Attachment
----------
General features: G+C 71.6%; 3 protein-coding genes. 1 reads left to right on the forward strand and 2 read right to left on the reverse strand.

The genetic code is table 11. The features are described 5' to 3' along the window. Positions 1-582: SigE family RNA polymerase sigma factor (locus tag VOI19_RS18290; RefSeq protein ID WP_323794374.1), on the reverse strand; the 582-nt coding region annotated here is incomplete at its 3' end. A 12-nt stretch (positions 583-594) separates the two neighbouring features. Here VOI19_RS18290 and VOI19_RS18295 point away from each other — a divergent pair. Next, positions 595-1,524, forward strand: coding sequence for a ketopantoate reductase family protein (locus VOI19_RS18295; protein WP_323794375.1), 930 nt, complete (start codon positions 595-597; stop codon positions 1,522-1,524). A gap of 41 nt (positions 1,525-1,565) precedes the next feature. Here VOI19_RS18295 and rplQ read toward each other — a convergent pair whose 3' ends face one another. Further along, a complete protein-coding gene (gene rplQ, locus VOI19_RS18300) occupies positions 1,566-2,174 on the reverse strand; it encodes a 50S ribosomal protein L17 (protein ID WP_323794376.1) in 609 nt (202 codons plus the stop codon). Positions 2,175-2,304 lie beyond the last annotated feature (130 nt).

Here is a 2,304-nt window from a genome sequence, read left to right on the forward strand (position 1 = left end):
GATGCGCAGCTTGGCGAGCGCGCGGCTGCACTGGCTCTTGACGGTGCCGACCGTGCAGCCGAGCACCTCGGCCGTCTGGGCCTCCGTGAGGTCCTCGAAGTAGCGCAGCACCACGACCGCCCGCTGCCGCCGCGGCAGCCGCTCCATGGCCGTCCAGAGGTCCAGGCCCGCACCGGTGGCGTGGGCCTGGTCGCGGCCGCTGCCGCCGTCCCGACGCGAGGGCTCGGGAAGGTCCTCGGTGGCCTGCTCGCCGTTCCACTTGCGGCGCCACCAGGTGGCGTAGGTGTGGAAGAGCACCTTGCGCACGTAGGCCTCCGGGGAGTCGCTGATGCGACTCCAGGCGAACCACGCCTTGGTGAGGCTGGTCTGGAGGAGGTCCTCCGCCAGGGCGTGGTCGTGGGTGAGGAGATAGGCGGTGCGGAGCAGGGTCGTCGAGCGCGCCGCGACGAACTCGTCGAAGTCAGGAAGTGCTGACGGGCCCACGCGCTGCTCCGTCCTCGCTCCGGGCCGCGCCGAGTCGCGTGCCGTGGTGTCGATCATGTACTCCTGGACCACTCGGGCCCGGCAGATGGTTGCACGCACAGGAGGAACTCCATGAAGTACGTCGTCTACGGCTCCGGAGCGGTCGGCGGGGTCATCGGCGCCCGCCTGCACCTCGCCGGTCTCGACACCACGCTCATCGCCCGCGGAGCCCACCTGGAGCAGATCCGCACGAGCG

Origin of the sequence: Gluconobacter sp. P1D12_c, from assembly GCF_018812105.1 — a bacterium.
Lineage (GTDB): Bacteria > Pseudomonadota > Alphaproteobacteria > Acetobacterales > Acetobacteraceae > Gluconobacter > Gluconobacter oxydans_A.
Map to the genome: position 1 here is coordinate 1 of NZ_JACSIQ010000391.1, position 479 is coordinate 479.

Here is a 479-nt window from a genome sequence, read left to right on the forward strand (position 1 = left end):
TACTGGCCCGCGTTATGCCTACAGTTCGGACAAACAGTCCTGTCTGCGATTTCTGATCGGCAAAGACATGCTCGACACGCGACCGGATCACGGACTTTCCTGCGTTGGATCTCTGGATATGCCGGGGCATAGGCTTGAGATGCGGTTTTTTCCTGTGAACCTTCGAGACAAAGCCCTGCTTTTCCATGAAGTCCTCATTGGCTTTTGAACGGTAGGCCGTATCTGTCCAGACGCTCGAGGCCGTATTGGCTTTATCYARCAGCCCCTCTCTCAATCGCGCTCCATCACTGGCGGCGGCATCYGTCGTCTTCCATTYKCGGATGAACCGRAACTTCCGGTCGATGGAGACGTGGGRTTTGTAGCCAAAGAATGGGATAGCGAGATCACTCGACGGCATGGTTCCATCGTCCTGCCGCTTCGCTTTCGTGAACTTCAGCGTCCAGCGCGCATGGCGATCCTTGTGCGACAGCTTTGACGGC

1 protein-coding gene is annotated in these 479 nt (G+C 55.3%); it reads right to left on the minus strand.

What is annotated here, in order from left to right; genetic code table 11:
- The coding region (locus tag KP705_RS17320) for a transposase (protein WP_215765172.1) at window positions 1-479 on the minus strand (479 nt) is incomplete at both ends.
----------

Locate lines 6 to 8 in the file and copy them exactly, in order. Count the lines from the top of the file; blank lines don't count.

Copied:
Lineage (GTDB): Bacteria > Pseudomonadota > Alphaproteobacteria > Acetobacterales > Acetobacteraceae > Gluconobacter > Gluconobacter oxydans_A.
Map to the genome: position 1 here is coordinate 1 of NZ_JACSIQ010000391.1, position 479 is coordinate 479.

Here is a 479-nt window from a genome sequence, read left to right on the forward strand (position 1 = left end):